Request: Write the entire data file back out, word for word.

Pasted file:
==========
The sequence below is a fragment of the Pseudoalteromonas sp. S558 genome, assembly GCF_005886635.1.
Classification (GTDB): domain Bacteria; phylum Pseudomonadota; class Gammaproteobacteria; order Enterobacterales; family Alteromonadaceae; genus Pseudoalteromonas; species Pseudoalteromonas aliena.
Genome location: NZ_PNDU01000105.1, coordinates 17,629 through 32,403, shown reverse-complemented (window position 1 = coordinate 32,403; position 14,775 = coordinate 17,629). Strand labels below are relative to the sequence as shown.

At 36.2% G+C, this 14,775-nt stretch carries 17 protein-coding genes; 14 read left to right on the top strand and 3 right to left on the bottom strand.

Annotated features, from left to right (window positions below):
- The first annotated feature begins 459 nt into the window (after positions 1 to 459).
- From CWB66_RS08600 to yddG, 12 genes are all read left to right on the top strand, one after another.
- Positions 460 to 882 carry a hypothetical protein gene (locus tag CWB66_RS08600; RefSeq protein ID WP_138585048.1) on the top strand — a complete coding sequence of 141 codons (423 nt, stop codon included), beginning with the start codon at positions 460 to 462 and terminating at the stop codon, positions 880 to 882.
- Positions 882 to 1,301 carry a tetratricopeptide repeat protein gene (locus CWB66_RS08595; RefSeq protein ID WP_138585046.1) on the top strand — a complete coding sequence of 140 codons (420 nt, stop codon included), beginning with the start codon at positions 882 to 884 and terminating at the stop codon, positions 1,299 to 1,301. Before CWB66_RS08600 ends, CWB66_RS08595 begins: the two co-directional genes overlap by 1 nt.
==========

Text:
The sequence below is a fragment of the Pseudoalteromonas sp. S558 genome, assembly GCF_005886635.1.
Classification (GTDB): domain Bacteria; phylum Pseudomonadota; class Gammaproteobacteria; order Enterobacterales; family Alteromonadaceae; genus Pseudoalteromonas; species Pseudoalteromonas aliena.
Genome location: NZ_PNDU01000105.1, coordinates 17,629 through 32,403, shown reverse-complemented (window position 1 = coordinate 32,403; position 14,775 = coordinate 17,629). Strand labels below are relative to the sequence as shown.

At 36.2% G+C, this 14,775-nt stretch carries 17 protein-coding genes; 14 read left to right on the top strand and 3 right to left on the bottom strand.

Annotated features, from left to right (window positions below):
- The first annotated feature begins 459 nt into the window (after positions 1 to 459).
- From CWB66_RS08600 to yddG, 12 genes are all read left to right on the top strand, one after another.
- Positions 460 to 882 carry a hypothetical protein gene (locus tag CWB66_RS08600; RefSeq protein ID WP_138585048.1) on the top strand — a complete coding sequence of 141 codons (423 nt, stop codon included), beginning with the start codon at positions 460 to 462 and terminating at the stop codon, positions 880 to 882.
- Positions 882 to 1,301 carry a tetratricopeptide repeat protein gene (locus CWB66_RS08595; RefSeq protein ID WP_138585046.1) on the top strand — a complete coding sequence of 140 codons (420 nt, stop codon included), beginning with the start codon at positions 882 to 884 and terminating at the stop codon, positions 1,299 to 1,301. Before CWB66_RS08600 ends, CWB66_RS08595 begins: the two co-directional genes overlap by 1 nt.